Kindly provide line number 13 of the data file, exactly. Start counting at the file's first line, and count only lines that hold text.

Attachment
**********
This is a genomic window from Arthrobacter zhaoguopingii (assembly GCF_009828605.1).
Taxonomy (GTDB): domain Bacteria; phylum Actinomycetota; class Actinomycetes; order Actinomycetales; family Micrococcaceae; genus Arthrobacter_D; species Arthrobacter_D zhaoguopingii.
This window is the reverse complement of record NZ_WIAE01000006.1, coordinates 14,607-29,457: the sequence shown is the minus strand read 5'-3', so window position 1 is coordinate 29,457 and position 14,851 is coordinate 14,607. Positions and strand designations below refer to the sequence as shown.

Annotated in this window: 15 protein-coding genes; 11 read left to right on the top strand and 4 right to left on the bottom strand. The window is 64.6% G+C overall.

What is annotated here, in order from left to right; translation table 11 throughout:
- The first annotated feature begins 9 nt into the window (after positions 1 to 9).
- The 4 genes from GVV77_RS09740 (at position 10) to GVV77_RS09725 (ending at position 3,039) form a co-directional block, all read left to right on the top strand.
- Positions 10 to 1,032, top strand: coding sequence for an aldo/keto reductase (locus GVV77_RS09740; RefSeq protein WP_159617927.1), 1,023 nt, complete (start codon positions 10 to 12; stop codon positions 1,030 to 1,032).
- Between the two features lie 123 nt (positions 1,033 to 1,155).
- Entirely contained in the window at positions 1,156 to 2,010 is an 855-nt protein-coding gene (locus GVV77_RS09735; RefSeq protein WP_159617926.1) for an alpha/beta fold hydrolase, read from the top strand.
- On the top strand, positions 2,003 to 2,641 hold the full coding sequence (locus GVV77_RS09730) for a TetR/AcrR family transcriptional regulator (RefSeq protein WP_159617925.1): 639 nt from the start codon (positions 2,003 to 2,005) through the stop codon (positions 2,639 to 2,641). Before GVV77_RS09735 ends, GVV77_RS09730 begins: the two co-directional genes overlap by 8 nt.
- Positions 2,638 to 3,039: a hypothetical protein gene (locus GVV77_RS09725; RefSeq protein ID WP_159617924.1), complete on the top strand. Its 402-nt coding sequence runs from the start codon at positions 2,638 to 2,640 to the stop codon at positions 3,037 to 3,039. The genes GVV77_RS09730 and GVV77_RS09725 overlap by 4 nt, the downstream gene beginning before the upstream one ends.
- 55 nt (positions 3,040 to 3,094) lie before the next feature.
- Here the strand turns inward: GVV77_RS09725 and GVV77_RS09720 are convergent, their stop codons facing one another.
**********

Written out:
- 55 nt (positions 3,040 to 3,094) lie before the next feature.